heritage, its discipline … it seems to be assumed that the ceremony was to be an occasion for
the confession of transgressions and therefore the occasion for purification. In later practice
however, transgressions were to be confessed by one monk to another in private, before the
meeting so that every monk who entered the uposatha ceremony was already purified. This
is the practice today.9

We find a dramatic example of this quoted from Cullavagga IX by Carrithers:

5
Id p 144
6
Id, pp 140,143/44
7
Mahavagga II
8
op cit supra n 2 p 142/43
9
Id

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Having gathered the monks to hear him recite the Patimokkha the Buddha stops and
announces that he cannot proceed, for the gathering is not entirely pure. One of the chief
disciples, Moggallana then reads the minds of the monks, and discovers the transgressor,
who is described in terms strong enough to merit quotation. He was ‘of low morals,
depraved, impure and doubtful in behaviour, deceptive, no seeker though pretending to be
one, not celibate though pretending to be so, rotten, full of desires, inherently filthy …’
Moggallana takes the offender by the arm, puts him out the door, shoots the bolt behind him,
and the Buddha proceeds.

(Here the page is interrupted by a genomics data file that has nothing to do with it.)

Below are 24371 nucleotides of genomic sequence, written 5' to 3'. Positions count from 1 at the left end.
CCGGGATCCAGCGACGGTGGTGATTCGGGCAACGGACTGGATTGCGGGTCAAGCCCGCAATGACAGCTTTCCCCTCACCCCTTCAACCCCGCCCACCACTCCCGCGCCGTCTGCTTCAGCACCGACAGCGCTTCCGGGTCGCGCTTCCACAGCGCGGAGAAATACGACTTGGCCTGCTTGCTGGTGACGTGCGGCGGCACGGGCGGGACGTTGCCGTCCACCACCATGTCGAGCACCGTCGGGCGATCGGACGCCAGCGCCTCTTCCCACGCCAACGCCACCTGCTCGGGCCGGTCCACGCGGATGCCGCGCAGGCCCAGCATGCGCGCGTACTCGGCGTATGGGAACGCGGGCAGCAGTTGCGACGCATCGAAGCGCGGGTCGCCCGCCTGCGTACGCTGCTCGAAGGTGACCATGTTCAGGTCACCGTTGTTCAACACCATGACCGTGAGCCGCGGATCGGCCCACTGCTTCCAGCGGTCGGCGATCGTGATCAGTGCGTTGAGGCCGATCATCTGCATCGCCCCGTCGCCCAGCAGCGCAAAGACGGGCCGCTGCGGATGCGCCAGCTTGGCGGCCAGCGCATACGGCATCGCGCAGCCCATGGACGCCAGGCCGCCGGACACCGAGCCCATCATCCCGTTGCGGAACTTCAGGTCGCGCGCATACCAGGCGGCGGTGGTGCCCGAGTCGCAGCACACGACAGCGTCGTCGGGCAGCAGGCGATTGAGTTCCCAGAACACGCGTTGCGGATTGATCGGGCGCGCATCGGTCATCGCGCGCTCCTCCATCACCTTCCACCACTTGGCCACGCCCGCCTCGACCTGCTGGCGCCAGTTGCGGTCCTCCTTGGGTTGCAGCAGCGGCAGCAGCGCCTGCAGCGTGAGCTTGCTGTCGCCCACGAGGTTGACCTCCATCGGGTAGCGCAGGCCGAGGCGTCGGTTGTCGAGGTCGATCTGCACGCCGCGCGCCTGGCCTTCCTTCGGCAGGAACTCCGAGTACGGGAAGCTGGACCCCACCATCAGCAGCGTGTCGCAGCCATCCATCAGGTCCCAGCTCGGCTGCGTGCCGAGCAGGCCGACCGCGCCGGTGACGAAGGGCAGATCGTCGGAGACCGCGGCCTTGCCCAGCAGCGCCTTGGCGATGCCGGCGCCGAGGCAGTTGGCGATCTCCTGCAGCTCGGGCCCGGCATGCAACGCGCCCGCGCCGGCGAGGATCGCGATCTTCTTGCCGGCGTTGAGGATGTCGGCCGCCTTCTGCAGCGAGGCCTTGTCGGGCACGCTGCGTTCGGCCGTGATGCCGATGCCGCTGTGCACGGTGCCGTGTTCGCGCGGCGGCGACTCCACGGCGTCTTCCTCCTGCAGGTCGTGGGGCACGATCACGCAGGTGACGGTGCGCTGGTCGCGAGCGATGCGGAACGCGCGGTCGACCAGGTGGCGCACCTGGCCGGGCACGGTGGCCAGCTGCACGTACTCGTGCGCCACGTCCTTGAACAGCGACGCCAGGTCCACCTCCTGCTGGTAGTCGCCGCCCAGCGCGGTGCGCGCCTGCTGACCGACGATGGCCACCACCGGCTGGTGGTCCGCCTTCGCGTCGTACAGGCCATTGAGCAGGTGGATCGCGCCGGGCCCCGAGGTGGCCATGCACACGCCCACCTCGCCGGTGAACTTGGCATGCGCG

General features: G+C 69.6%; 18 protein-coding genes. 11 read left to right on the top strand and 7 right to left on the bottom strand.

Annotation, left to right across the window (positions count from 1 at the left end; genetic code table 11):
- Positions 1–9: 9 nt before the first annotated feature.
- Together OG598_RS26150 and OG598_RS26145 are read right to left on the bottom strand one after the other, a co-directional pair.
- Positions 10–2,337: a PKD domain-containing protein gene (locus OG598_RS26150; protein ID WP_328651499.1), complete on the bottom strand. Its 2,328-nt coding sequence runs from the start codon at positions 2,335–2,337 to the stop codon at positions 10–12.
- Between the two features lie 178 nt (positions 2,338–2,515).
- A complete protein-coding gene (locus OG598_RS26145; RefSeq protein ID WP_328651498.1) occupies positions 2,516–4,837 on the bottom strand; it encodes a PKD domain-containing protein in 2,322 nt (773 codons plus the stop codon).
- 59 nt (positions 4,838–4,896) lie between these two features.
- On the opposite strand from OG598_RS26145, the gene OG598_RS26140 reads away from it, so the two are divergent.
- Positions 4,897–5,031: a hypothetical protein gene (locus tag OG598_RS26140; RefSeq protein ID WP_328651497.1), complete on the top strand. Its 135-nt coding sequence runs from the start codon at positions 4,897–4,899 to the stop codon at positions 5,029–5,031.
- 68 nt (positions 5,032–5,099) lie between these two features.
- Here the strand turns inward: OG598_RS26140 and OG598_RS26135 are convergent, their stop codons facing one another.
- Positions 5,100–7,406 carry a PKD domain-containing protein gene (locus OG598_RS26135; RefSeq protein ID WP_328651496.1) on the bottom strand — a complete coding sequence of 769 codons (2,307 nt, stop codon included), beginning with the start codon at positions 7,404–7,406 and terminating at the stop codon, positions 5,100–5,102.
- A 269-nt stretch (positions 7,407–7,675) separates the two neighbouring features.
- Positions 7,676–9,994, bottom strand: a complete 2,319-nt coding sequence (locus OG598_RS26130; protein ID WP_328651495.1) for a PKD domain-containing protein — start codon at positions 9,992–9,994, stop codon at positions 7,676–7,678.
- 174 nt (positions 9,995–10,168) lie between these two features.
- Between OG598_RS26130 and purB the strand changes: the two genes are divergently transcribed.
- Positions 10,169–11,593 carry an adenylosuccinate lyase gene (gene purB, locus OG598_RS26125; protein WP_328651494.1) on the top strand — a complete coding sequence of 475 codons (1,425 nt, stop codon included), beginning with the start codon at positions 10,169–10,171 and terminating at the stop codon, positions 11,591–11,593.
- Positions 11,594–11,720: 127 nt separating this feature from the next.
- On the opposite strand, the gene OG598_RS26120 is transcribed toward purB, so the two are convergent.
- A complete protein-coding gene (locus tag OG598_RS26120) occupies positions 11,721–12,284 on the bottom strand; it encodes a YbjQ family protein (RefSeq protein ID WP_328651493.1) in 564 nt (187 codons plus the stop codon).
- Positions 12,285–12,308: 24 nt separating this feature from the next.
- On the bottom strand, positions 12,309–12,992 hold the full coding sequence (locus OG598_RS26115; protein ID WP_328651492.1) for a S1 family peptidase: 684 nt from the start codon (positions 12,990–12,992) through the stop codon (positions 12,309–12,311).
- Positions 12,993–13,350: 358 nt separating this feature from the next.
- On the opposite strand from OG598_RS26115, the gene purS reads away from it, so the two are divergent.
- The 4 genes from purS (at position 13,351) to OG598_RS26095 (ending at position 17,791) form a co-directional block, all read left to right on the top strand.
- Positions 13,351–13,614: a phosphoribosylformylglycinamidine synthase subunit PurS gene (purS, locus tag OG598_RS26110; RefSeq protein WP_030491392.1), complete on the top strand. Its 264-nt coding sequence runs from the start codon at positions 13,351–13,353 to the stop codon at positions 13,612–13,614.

Furthermore the answers given by Arahant Mahinda to Devanampiyatissa’s


question if the sasana was established in the island, yield the conclusion that
the unblemished observance of the Vinaya by monks is the essence of the
sasana of which the uposatha ceremony is the clearest manifestation. The
Samanatapasadika10 records their conversation in the following terms:

M: ‘O great king, the sasana is established, but its roots are not yet gone deep.’

D: ‘When will the roots go deep?’

M: ‘When a son born in Ceylon (Tambapannidipa), of Ceylonese parents, becomes a monk in


Ceylon, studies the Vinaya in Ceylon and recites it in Ceylon, then the roots of the
sasana are deep set.

Rahula Mahathera11 states citing the same source that this ceremony was
performed much later, even after the Maha Bodhi had been planted at